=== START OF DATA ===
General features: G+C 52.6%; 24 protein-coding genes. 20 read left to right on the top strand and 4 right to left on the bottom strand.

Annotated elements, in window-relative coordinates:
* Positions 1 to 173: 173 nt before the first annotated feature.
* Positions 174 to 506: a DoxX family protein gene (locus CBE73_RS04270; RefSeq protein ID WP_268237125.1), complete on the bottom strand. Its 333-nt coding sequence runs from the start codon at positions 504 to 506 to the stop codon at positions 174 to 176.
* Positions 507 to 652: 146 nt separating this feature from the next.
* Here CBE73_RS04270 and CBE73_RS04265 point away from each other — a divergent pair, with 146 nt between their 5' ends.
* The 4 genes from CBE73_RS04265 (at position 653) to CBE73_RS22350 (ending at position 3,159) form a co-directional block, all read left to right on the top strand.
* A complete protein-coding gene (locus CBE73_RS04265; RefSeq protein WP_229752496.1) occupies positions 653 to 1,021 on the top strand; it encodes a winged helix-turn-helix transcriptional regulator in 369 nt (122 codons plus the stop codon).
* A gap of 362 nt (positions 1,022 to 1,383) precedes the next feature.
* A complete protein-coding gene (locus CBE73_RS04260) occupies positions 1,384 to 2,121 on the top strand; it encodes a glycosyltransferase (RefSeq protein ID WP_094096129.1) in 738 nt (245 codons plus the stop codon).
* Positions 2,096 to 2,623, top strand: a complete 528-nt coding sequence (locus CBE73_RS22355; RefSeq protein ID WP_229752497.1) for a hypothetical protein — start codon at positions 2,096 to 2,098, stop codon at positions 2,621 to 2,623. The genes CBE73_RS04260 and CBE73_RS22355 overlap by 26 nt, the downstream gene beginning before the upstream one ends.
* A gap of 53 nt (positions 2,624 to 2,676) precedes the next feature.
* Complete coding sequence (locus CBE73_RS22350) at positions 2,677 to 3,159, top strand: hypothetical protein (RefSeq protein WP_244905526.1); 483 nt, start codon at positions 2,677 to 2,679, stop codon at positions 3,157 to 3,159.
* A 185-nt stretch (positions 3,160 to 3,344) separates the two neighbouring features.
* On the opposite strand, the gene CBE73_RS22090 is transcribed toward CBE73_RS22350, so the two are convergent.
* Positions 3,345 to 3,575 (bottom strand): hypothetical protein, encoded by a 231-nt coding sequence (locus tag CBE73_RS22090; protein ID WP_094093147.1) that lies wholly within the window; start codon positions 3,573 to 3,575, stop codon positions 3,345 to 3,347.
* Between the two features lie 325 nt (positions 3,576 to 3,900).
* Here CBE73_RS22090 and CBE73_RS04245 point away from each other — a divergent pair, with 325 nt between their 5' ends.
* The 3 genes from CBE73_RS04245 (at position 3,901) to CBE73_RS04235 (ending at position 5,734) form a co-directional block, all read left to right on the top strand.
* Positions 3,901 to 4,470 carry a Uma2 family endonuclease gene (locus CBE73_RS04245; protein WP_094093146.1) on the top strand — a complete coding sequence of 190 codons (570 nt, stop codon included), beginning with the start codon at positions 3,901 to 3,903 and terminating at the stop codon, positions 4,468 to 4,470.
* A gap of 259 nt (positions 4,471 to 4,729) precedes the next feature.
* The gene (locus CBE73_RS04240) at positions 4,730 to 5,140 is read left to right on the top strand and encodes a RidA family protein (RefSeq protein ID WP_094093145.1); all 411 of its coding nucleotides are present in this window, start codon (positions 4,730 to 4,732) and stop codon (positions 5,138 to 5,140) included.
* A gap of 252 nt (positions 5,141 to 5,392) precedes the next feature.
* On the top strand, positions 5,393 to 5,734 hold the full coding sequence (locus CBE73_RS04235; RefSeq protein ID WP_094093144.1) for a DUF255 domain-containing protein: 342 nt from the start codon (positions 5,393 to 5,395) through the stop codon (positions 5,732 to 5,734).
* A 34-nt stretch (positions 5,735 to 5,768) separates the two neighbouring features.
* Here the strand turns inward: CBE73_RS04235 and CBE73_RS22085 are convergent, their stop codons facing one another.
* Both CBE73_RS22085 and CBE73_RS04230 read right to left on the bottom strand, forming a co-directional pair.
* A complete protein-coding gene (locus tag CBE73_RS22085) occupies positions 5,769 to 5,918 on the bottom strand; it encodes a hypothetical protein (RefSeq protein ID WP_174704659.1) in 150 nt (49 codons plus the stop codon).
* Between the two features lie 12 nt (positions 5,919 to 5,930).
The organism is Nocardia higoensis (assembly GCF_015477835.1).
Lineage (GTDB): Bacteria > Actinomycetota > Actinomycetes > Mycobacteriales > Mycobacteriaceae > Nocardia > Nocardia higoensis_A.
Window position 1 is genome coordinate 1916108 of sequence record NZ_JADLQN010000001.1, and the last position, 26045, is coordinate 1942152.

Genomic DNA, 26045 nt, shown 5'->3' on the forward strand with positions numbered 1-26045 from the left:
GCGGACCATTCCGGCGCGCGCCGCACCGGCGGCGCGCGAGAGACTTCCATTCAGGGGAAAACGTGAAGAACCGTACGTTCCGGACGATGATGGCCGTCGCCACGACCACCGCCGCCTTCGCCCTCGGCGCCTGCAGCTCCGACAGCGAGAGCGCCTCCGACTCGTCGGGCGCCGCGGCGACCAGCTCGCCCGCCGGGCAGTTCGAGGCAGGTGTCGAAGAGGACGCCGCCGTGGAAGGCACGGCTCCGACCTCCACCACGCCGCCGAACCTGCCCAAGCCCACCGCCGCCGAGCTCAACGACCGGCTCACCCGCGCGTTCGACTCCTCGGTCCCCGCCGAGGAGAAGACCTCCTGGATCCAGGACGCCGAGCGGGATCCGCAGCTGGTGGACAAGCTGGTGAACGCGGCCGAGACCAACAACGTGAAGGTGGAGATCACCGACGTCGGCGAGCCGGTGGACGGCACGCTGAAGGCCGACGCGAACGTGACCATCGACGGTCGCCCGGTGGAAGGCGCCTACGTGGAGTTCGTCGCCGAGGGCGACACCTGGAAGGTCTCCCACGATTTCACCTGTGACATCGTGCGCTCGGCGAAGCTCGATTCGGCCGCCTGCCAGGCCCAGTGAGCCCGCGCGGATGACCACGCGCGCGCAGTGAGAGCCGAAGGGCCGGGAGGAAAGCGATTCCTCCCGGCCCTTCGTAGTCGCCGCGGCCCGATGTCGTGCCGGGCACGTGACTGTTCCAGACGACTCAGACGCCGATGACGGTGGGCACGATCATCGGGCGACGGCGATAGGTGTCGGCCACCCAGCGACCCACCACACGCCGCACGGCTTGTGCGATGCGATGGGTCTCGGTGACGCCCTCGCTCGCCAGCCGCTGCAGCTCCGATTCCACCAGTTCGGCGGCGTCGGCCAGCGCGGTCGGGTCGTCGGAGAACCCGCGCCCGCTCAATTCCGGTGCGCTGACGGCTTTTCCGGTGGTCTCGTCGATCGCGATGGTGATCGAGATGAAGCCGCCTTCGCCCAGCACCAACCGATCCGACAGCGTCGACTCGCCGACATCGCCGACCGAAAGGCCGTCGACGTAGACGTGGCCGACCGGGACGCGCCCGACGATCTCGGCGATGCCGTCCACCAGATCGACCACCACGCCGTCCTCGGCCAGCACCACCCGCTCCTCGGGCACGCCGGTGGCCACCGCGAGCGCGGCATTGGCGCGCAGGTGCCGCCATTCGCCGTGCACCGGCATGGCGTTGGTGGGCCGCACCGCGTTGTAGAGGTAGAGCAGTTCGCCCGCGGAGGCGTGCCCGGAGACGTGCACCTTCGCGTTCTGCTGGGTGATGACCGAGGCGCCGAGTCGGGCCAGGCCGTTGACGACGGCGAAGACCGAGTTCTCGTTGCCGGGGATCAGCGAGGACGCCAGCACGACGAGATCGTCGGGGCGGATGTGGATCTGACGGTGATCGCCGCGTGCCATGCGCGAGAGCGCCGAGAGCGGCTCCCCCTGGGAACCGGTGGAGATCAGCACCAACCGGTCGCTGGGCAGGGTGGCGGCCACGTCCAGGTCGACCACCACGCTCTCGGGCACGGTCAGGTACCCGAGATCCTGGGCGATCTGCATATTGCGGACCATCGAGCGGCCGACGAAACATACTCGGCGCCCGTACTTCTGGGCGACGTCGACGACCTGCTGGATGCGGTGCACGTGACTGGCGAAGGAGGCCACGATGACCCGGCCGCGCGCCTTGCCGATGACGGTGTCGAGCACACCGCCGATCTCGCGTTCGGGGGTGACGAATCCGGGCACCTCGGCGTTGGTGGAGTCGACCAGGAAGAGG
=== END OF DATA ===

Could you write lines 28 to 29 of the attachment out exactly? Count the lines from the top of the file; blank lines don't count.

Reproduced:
* A complete protein-coding gene (locus tag CBE73_RS22085) occupies positions 5,769 to 5,918 on the bottom strand; it encodes a hypothetical protein (RefSeq protein ID WP_174704659.1) in 150 nt (49 codons plus the stop codon).
* Between the two features lie 12 nt (positions 5,919 to 5,930).